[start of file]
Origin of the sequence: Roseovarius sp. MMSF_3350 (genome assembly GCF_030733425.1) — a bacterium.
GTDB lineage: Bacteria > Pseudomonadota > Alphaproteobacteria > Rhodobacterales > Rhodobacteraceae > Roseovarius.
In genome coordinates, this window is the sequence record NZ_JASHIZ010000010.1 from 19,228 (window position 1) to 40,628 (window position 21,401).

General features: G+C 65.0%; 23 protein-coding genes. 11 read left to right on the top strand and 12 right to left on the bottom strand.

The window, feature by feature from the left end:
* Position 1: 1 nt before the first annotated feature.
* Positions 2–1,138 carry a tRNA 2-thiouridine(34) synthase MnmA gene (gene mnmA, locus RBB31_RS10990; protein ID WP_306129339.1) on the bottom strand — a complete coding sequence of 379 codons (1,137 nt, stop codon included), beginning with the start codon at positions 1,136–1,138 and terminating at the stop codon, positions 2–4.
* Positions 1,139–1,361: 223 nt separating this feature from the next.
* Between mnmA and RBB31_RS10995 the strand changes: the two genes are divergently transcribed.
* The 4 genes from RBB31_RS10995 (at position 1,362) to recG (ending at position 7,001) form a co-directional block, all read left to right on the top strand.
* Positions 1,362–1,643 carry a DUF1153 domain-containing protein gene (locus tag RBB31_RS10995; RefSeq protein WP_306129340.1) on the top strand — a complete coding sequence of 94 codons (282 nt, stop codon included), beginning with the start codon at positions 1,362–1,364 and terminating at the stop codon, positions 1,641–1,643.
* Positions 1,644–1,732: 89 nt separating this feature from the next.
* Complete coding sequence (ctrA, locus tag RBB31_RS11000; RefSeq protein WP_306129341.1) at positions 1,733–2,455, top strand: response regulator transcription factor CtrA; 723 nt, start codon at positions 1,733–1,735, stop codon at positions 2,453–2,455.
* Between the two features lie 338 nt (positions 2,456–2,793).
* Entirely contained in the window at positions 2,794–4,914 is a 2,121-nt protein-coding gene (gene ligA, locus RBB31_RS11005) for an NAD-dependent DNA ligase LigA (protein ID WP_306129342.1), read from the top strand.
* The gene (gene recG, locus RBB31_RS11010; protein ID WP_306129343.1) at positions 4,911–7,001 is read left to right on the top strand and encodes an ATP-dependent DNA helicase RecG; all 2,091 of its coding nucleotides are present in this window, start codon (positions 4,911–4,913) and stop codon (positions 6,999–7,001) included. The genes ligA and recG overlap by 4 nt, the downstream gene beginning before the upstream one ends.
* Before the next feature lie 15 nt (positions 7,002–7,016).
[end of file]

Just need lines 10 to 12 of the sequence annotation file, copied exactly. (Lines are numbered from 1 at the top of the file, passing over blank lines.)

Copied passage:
* The 4 genes from RBB31_RS10995 (at position 1,362) to recG (ending at position 7,001) form a co-directional block, all read left to right on the top strand.
* Positions 1,362–1,643 carry a DUF1153 domain-containing protein gene (locus tag RBB31_RS10995; RefSeq protein WP_306129340.1) on the top strand — a complete coding sequence of 94 codons (282 nt, stop codon included), beginning with the start codon at positions 1,362–1,364 and terminating at the stop codon, positions 1,641–1,643.
* Positions 1,644–1,732: 89 nt separating this feature from the next.